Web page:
The lonely old carpenter, Geppetto, carves himself a son from wood and no sooner is the job done than the boy springs to life. The timeless adventures of the puppet who yearns to be a real boy are magically brought alive with a vibrant score from the Tony and Pulitzer Prize winning lyricist of FIDDLER ON THE ROOF and the multi-‐award winning composer of ONCE UPON A MATTRESS. This beloved children's classic, devised for a combined cast of puppets and live actors, still amazes and delights, while instilling in youngsters the dangers of selfishness, the importance of honesty, and the power of love. Learn more at rnh.com.
From the pages of Steinbeck, the drifters and dropouts along Cannery Row spring to life in this uncommon story of love and hope. When Suzy, a homeless girl, is picked up for stealing food, she's taken in by Fauna, the big-‐hearted Madam of the Bear Flag Café (which is no café at all). Here she meets Doc, a carefree marine biologist, and soon romance is in the air. Rodgers & Hammerstein struck a new tone with PIPE DREAM-‐ intimate, warm and highly personal. It illuminates their benevolence for those searching outcasts who, although seamy and degraded, are infinitely capable of every emotion and longing felt by the more fortunate members of society. As sung by Doc at the top of the show, the soulful message is simple: "It takes all kinds of people to make up a world." Is there a better one? Currently Not Available. Learn more at rnh.com.
Gilbert and Sullivan are the undisputed masters of comic operetta and the proud parents of the modern musical. That their works are more in demand today than when they were created over a century ago is ample proof of their lasting brilliance. We are pleased to offer reduced orchestrations based on the D'Oyly Carte originals for productions of H.M.S. PINAFORE,THE MIKADO or THE PIRATES OF PENZANCE. When the hero of THE PIRATES OF PENZANCE was but a boy, his father instructed his nurse to have him apprenticed as a pilot. She thought he said "pirate" and thus the zany troubles began. Learn more at rnh.com. With great passion and humor, the story is told of Rebecca, a naive Russian immigrant arriving at Ellis Island with her young son, and their struggle to make a life for themselves in the New World. She goes to work in a sweatshop while searching for her husband who has preceded them to America. When they are finally reunited she discovers that his assimilation is not entirely for the best. His desire to change their name and strip away their ethnic culture so as to fit in with his cronies distresses Rebecca, whose gradual enlightenment leads her into union activities against the very men her husband so hopes to impress. Subplots concern an elderly immigrant, his daughter, and their respective romances, one of which ends tragically. This sweeping saga of awakenings and disappointments, of greed and power, of strength and love is as deeply moving and inspirational a musical as you could hope to present. Learn more at rnh.com.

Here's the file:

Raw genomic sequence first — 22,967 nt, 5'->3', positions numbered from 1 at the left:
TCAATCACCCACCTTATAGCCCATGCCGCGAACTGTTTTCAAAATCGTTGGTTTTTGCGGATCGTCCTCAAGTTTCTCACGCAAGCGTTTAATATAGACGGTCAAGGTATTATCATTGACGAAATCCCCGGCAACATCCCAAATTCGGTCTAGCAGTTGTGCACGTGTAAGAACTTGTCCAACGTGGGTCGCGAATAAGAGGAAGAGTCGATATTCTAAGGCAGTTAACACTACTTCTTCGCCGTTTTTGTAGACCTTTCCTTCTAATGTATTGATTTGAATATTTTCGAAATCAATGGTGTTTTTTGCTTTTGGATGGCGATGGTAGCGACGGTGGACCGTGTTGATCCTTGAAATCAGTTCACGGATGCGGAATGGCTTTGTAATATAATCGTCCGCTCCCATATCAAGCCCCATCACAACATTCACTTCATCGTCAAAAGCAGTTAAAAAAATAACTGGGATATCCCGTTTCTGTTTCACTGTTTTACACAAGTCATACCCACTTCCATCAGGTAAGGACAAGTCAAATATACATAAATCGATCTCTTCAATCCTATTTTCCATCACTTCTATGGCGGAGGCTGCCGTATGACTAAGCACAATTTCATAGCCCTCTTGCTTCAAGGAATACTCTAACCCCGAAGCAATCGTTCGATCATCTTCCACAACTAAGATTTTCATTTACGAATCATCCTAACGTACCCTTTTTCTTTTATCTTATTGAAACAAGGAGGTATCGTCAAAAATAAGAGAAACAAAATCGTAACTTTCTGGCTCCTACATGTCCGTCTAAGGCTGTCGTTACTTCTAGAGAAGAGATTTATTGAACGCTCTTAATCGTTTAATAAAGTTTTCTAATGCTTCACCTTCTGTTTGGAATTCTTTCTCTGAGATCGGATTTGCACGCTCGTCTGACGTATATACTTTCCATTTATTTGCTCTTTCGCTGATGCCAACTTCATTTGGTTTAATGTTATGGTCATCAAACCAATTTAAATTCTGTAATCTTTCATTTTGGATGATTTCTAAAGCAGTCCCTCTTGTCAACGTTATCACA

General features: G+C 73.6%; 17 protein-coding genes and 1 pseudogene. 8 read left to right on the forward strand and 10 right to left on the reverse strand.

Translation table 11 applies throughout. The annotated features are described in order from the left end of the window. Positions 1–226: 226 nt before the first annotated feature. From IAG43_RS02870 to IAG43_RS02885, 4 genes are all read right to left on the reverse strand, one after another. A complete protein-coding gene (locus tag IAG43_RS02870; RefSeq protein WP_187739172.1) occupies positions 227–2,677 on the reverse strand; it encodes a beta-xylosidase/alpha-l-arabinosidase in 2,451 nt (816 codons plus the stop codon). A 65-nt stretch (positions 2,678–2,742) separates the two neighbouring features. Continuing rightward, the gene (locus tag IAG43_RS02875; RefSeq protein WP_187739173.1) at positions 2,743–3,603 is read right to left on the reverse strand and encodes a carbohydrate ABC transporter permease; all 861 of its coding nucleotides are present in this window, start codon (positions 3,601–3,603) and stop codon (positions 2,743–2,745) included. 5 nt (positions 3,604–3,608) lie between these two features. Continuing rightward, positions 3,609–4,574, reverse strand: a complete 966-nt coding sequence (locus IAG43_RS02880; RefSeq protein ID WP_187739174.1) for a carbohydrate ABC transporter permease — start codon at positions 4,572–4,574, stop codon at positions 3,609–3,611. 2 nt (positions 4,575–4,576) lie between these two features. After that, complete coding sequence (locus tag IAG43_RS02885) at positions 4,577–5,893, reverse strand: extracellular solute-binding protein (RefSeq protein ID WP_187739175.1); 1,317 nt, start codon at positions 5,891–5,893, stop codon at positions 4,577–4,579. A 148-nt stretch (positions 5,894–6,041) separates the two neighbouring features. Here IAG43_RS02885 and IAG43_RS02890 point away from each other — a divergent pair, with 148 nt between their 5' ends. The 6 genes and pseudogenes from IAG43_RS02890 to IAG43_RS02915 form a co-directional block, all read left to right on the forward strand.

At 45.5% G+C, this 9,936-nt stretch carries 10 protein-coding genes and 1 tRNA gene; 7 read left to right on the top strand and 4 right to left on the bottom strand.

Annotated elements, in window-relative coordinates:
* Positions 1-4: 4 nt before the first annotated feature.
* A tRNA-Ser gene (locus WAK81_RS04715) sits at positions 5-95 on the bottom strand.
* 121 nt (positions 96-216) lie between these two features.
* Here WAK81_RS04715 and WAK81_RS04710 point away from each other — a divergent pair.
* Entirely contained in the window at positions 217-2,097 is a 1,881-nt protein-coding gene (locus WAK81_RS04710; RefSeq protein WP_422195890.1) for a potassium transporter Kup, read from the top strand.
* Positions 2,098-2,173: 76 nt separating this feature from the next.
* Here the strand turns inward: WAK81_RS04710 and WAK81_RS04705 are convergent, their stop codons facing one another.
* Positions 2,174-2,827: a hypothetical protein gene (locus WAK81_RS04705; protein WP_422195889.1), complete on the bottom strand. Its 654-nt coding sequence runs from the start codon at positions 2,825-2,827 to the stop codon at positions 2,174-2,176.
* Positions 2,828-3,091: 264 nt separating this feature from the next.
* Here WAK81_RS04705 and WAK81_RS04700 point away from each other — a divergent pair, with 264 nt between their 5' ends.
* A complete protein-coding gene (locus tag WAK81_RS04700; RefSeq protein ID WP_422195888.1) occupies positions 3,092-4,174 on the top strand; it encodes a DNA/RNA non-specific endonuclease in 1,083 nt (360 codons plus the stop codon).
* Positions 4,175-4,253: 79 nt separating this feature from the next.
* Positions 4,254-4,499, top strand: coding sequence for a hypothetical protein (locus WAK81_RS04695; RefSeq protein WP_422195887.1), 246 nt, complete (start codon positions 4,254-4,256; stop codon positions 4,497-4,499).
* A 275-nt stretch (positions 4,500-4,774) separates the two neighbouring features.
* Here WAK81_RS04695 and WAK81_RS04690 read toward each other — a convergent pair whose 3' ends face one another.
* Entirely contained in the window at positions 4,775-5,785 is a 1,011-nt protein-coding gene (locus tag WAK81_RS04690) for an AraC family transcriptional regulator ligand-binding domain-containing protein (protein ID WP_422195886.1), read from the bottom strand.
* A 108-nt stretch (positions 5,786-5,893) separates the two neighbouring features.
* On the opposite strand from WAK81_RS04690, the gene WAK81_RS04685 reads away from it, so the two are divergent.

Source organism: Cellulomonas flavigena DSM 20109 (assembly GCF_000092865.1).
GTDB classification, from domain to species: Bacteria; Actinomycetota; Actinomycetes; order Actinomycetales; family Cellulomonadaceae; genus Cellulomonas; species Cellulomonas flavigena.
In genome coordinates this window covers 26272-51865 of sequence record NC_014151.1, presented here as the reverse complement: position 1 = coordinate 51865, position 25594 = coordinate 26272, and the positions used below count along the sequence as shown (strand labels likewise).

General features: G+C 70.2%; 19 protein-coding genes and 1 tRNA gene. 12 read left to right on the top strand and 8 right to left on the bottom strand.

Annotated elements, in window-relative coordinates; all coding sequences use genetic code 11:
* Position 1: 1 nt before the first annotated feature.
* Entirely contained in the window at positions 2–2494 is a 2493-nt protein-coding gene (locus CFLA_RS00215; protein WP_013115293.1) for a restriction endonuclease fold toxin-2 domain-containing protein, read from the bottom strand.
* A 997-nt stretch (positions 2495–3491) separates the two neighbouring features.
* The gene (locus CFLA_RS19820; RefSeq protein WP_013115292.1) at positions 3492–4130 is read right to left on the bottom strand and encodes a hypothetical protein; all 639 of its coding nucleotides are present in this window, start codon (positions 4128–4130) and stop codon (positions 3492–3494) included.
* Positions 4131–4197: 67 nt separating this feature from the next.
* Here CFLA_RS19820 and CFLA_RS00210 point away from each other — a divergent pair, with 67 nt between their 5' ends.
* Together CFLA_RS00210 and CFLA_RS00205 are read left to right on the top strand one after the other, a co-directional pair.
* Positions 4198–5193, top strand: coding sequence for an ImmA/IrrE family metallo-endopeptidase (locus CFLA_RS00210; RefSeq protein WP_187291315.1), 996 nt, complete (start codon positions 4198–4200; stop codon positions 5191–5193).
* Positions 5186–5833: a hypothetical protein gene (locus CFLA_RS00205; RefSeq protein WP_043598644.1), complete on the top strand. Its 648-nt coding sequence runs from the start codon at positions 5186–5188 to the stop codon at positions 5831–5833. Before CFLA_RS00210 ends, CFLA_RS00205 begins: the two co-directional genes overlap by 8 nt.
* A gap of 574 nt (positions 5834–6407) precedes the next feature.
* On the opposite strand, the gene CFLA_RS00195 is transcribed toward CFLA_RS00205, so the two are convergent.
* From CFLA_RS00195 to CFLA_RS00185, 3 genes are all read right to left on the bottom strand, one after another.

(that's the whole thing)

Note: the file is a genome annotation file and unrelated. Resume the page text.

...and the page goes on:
Inspired by the original 1936 film of the same name, this raucous musical comedy takes a tongue-‐in-‐cheek look at the hysteria caused when clean-‐cut kids fall prey to marijuana, leading them on a hysterical downward spiral filled with evil jazz music, sex and violence. You won't be able to resist the spoofy fun of REEFER MADNESS. The addictive and clever musical numbers range from big Broadway-‐style showstoppers to swing tunes like "Down at the Ol' Five and Dime" and the Vegas-‐style "Listen to Jesus, Jimmy," featuring J.C. Himself leading a chorus of showgirl angels. This dynamic show will go straight to your head! REEFER MADNESS is a highly stylized and satirical political commentary. It contains adult humor, religious parody, and drug use, as well as suggested violence and sexual explicitness. It therefore may be inappropriate for younger performers and audiences. Learn more at rnh.com.
From their first hit song in 1925 through their final show-‐stopper in 1943, the prolific team of Rodgers & Hart was continually redefining the musical theatre with its wit, freshness and intelligence. In this rousing pastiche, the first act sets the stage for romance while the second act is comprised of their more satiric gems. The brief narration highlights the Rodgers & Hart story, but it's the songs that explain their success. Perhaps master tunesmith Irving Berlin summed it up best: "Tuneful and tasty, schmaltzy and smart-‐music by Rodgers, lyrics by Hart." Learn more at rnh.com. Spanning the years from 1880 to 1927, this lyrical masterpiece concerns the lives, loves and heartbreaks of three generations of show folk on the Mississippi, in Chicago and on Broadway (and their life-‐long friends). The primary plot follows Magnolia, the naive daughter of the show boat captain, as she marries a gambler and moves with him to Chicago. His gambling continues as his debts compound, and soon he deserts her and their young daughter. A subplot concerns the potential arrest of Magnolia's selfless best friend on charges of miscegenation when it's discovered that she is mulatto, and her subsequent downward spiral into despair. The passing of time reunites Magnolia and her now-‐grown daughter with her family on the show boat as well as with her husband, who eventually returns offering a hopeful second chance at familial fulfillment. Learn more at rnh.com